People can only deal with the fantasy when they are ready for it. De Paviljoens 2001-2012
With these photos in the series Detitled, Barbara Visser conducts research into the fetishism for vintage furniture. The collector wants the original furniture, which causes them to be the most expensive. The older, the better it seems. Even if they are a bit rusty or need a new fabric. The series of photos shows heavily damaged design classics, amongst which a chair from the 1930s and stools from the 1950s by Alvar Aalto; the arm chair with ornament by Charles & Ray Eames, the plastic chair by Joe Colombo, and the day-bed from 1958 by Martin Visser. Even though it concerns mass products, vintage furniture has the aura of an artwork or the first print of a book. For the true lover of this furniture, the sight of these photos will be horrifying; as if they have been mutilated. As if there is a big scratch on your new car.
What happens to the identity of these icons from the design world if they are broken down or worn out? The furniture is no longer functional and because of this, can be regarded as sculptures. The mutilated furniture seems to refer to artworks like the paintings by Lucio Fontana and a sculpture by Henry Moore.
They’re unique products instead of mass products. Visser gives them a new name and simultaneously a new identity. She photographed the torn furniture in a sterile manner as if they were published in a catalogue of a shop. The pictures were first published in the art magazine A-Prior.
The rise of mass media like (digital) photography, film, television, and internet has a major influence on the work by Barbara Visser. She studies the way in which people, objects, and happenings are being pictured and how people look at images. She is fascinated by the way in which people deal with design and how these people are formed because of the furniture.
Mireille de Putter
Portrait of the Artist
For the exhibition Vertaalde Werken / Translated Works, Barbara Visser 1990 – 2006, together with designer Laurenz Brunner Barbara Visser developed a special way to show earlier, site-specific work. The 1/1 black and white images of these projects were showed together in one of the pavilions and gave a completely new translation of older works by Barbara Visser.
During six months, Barbara Visser has let herself been portrayed by 18 different street artists at different locations in the world. The drawings show 18 interpretations of the person Barbara Visser. The work was first shown during Peiling 92 in Museum Boijmans Van Beuningen in Rotterdam. The series was shown with push pins on a board. The sponsor of the exhibition, Shell Nederland BV – loaned the work to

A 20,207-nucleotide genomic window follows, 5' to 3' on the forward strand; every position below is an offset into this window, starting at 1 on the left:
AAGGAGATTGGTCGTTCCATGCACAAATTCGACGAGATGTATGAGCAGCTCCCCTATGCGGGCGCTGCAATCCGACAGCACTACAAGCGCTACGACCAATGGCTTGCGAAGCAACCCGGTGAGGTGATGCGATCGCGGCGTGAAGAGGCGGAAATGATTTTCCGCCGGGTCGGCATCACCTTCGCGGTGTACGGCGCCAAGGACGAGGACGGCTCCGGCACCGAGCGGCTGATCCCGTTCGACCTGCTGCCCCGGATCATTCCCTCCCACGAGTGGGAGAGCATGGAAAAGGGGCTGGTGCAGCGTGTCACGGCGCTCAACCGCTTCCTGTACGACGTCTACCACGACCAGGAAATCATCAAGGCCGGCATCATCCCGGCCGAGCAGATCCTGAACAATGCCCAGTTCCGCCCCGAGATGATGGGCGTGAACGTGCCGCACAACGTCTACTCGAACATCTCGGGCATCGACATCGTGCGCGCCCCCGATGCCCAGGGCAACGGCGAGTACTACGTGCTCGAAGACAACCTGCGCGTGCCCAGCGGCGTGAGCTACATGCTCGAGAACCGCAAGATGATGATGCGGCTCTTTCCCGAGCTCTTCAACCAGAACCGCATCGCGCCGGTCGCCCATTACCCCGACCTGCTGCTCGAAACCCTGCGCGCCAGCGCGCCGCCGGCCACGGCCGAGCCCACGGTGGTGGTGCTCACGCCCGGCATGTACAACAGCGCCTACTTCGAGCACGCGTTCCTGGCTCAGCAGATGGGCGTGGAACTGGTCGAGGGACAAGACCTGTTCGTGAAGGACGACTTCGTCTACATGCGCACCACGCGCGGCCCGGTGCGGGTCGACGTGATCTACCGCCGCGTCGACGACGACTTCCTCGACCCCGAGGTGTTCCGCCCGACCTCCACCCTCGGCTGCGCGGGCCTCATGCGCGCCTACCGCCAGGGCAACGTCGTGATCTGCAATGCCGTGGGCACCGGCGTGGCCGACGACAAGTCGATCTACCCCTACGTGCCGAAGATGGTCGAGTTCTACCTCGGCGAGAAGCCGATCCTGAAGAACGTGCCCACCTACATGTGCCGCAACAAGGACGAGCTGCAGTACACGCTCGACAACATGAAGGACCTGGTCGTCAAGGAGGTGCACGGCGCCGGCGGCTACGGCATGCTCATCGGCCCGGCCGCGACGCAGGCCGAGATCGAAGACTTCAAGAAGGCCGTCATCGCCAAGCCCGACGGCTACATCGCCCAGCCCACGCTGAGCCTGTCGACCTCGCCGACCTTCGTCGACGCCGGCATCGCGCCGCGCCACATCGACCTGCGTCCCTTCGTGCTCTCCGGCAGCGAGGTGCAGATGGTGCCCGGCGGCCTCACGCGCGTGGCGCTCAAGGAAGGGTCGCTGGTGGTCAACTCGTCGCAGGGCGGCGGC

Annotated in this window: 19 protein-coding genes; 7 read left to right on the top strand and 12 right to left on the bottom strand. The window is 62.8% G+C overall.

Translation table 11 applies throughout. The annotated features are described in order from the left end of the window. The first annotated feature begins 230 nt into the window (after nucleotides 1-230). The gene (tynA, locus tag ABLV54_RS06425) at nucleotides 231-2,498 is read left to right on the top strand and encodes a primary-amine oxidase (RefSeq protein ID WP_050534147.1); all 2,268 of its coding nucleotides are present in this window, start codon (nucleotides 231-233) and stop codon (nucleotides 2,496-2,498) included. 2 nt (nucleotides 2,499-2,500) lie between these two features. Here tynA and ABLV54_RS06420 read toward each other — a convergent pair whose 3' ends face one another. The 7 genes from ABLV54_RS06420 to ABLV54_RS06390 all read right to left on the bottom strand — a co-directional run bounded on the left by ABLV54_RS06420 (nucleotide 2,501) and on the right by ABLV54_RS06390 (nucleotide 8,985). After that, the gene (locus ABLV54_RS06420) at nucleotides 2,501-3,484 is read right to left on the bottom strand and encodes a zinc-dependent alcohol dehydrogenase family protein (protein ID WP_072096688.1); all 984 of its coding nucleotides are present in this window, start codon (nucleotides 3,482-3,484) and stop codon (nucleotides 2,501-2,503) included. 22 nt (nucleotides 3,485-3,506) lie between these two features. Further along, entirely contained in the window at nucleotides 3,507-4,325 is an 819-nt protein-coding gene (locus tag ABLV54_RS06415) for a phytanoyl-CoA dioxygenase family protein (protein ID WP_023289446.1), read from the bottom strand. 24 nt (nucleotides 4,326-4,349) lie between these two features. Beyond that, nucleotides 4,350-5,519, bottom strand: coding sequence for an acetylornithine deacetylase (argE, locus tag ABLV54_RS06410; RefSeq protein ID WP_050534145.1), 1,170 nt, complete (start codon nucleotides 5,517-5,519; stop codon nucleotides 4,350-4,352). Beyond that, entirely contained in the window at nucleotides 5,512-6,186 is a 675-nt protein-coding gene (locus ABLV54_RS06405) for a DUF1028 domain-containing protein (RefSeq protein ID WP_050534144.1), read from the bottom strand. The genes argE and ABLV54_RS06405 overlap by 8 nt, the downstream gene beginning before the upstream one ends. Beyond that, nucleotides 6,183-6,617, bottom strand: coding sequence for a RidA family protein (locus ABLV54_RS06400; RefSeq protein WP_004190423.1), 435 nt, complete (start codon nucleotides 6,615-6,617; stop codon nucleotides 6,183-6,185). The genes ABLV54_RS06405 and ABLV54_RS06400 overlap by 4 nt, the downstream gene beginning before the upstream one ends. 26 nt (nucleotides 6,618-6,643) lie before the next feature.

Museum Boijmans Van Beuningen. The museum decided to frame the photo’s. In 2002, these 18 framed portraits were exhibited in Museum De Paviljoens during the group exhibition It’s Unfair!
The version of the work that is exhibited now, has been created after the solo exhibition of Barbara Visser in Museum De Paviljoens. During the workshop Art for Kids, at the last day of the exhibition, Barbara Visser assigned the children to draw their own interpretations of her on the portraits of the wall paper. The result was photographed, which was printed as a new wallpaper
Le monde appartient a ceux qui ce levent tot
On the occasion of a project in Villa Arson in Nice in 2002, Barbara Visser created these photographs at the coast of Southern France. The photos were shown in the city of Nice as posters at 200 bus stops. Furthermore, the photos were published in regional news papers. Both in image convention and in manner of presentation, this work mixes several photographic genres. This causes the images to be acceptable of more than one interpretation. The images call on associations with journalistic photo’s of refugees washed ashore, but also with glossy marketing photo’s in which a man is tanning on the beach. A game is played with the expectations of the viewer. Visser discusses the boarder between fact and fiction and between documentary and staged photography.
Barbara Visser attended the Cooper Union in New York and the Jan van Eyck Academy in Maastricht. She lives and works in Amsterdam. The work was on show in the MACBA in Barcelona, the Stedelijk Museum Amsterdam, during the Biennial of Venice, in the Museum de Arte Moderna in Sao Paolo, the Ludwig Museum in Budapest , and the ICA in London. Barbara Visser won the Dr. A.H. Heineken Award, the Charlotte Kohler Award and the David Roell Award. More information about Barbara Visser can be found at www.barbaravisser.net.
Barbara Visser, Haarlem, the Netherlands, 1966
Installation (previous in a magazine, as a photo, postcard, and poster)
Showed during the solo exhibition Vertaalde Werken / Translated Works, Barbara Visser 1990 – 2006
Acquired in 2007 (Galerie Annet Gelink)
Portrait of the artist (1992-2006)
Mixed techniques, wallpaper
Acquired in 2008 from Galery Annet Gelink
Le monde appartient a ceux qui ce levent tot (2002-2006)
5 Posters, format A0
Acquired in 2007 from Galerie Annet Gelink